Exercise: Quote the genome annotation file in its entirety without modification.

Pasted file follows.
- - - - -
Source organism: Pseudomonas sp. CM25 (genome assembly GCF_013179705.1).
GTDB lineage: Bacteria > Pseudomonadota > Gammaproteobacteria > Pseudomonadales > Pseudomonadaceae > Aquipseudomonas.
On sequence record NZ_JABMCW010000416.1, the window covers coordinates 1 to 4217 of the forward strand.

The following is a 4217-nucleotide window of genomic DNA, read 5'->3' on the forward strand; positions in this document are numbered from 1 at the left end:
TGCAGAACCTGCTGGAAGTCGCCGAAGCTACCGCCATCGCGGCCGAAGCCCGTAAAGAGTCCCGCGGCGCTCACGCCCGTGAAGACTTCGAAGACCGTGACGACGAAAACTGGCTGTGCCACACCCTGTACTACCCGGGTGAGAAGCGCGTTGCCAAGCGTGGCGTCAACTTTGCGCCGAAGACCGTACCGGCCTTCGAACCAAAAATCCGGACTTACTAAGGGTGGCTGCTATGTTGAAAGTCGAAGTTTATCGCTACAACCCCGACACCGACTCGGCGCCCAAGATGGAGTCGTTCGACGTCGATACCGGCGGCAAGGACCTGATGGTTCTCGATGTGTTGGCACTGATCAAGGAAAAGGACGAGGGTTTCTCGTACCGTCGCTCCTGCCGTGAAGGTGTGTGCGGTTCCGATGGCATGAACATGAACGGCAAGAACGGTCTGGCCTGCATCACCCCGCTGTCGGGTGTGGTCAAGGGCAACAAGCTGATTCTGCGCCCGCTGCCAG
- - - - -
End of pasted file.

Source organism: Pseudomonas sp. CM25 (genome assembly GCF_013179705.1).
GTDB lineage: Bacteria > Pseudomonadota > Gammaproteobacteria > Pseudomonadales > Pseudomonadaceae > Aquipseudomonas.
On sequence record NZ_JABMCW010000416.1, the window covers coordinates 1 to 4217 of the forward strand.

The following is a 4217-nucleotide window of genomic DNA, read 5'->3' on the forward strand; positions in this document are numbered from 1 at the left end:
TGCAGAACCTGCTGGAAGTCGCCGAAGCTACCGCCATCGCGGCCGAAGCCCGTAAAGAGTCCCGCGGCGCTCACGCCCGTGAAGACTTCGAAGACCGTGACGACGAAAACTGGCTGTGCCACACCCTGTACTACCCGGGTGAGAAGCGCGTTGCCAAGCGTGGCGTCAACTTTGCGCCGAAGACCGTACCGGCCTTCGAACCAAAAATCCGGACTTACTAAGGGTGGCTGCTATGTTGAAAGTCGAAGTTTATCGCTACAACCCCGACACCGACTCGGCGCCCAAGATGGAGTCGTTCGACGTCGATACCGGCGGCAAGGACCTGATGGTTCTCGATGTGTTGGCACTGATCAAGGAAAAGGACGAGGGTTTCTCGTACCGTCGCTCCTGCCGTGAAGGTGTGTGCGGTTCCGATGGCATGAACATGAACGGCAAGAACGGTCTGGCCTGCATCACCCCGCTGTCGGGTGTGGTCAAGGGCAACAAGCTGATTCTGCGCCCGCTGCCAG